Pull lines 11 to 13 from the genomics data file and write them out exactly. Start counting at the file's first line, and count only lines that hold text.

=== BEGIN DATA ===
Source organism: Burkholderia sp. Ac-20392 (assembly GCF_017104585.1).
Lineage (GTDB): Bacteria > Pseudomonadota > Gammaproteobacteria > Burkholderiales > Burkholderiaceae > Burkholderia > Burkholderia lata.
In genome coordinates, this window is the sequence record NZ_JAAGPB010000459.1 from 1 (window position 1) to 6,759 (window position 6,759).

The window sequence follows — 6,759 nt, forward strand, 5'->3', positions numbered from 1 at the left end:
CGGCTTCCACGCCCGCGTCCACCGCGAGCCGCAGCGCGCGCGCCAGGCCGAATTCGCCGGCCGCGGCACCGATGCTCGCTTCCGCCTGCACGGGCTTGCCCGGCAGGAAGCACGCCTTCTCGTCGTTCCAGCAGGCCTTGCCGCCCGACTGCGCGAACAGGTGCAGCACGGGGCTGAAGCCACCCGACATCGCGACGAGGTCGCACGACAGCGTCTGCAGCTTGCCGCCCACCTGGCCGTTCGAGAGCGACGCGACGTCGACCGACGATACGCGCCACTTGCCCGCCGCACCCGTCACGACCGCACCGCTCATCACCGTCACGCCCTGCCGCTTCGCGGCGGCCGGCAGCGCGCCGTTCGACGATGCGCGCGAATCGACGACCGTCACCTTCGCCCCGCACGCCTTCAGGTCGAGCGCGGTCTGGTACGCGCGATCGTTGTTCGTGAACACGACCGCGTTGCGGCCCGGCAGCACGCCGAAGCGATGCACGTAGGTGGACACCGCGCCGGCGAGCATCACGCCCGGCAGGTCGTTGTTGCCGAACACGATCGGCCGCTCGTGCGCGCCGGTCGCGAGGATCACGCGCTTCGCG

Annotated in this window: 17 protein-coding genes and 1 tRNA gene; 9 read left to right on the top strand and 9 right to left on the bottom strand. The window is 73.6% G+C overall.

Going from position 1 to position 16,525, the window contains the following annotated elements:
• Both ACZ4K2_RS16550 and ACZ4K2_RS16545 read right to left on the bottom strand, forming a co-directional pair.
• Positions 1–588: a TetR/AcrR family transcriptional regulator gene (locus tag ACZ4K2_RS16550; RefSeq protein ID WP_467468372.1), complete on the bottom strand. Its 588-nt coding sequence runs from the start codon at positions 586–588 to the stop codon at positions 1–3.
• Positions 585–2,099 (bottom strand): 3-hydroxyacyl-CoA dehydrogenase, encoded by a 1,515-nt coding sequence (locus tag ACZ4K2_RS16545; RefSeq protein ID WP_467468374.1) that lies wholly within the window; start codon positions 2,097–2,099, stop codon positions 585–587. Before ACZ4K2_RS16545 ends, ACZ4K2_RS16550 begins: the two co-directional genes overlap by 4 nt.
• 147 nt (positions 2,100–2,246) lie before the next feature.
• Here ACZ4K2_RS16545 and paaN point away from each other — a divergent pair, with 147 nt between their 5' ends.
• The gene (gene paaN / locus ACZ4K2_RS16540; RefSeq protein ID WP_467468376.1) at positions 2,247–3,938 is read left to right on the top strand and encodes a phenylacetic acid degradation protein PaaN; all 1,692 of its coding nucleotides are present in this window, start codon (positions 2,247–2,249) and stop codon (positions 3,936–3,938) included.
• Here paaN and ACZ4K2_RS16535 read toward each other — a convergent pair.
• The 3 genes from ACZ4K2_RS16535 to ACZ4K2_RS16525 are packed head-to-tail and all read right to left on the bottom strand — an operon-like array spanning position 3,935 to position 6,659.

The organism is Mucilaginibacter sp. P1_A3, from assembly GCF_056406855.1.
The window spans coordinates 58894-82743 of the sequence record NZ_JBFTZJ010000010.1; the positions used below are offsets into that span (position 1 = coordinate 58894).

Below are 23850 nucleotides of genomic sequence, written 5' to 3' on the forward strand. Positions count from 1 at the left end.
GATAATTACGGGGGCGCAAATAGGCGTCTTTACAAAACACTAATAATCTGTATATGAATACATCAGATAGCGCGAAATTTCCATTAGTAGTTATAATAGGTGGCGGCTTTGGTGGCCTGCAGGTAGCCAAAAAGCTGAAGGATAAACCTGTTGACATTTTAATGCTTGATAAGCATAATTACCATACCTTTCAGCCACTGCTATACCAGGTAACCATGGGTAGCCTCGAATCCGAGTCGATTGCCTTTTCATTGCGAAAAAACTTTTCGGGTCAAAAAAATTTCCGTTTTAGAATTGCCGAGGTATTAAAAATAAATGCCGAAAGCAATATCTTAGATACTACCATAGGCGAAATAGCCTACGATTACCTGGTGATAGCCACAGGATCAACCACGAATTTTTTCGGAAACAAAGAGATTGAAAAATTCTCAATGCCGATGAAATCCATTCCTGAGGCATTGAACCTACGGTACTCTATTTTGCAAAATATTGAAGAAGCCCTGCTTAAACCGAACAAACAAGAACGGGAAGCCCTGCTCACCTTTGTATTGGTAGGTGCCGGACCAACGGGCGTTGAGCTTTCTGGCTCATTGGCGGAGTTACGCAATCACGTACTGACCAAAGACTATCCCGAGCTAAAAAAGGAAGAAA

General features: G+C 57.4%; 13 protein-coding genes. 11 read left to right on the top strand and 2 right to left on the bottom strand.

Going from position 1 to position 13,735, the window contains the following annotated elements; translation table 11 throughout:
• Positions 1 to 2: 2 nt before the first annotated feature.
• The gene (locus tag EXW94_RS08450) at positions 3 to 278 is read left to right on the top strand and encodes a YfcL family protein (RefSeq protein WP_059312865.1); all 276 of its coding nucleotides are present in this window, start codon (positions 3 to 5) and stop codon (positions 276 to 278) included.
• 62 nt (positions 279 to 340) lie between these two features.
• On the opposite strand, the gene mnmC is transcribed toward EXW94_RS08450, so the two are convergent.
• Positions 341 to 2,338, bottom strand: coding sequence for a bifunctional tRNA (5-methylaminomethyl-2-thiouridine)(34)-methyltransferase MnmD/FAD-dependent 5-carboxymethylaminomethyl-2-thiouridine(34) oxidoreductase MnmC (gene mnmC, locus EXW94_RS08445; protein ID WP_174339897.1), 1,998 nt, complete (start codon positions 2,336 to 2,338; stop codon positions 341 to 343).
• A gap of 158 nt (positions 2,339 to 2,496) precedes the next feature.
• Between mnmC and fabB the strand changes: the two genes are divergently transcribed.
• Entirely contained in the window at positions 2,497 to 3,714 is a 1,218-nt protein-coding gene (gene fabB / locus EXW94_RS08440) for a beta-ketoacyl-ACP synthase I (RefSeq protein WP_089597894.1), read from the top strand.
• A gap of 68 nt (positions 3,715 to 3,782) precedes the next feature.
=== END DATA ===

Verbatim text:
• 147 nt (positions 2,100–2,246) lie before the next feature.
• Here ACZ4K2_RS16545 and paaN point away from each other — a divergent pair, with 147 nt between their 5' ends.
• The gene (gene paaN / locus ACZ4K2_RS16540; RefSeq protein ID WP_467468376.1) at positions 2,247–3,938 is read left to right on the top strand and encodes a phenylacetic acid degradation protein PaaN; all 1,692 of its coding nucleotides are present in this window, start codon (positions 2,247–2,249) and stop codon (positions 3,936–3,938) included.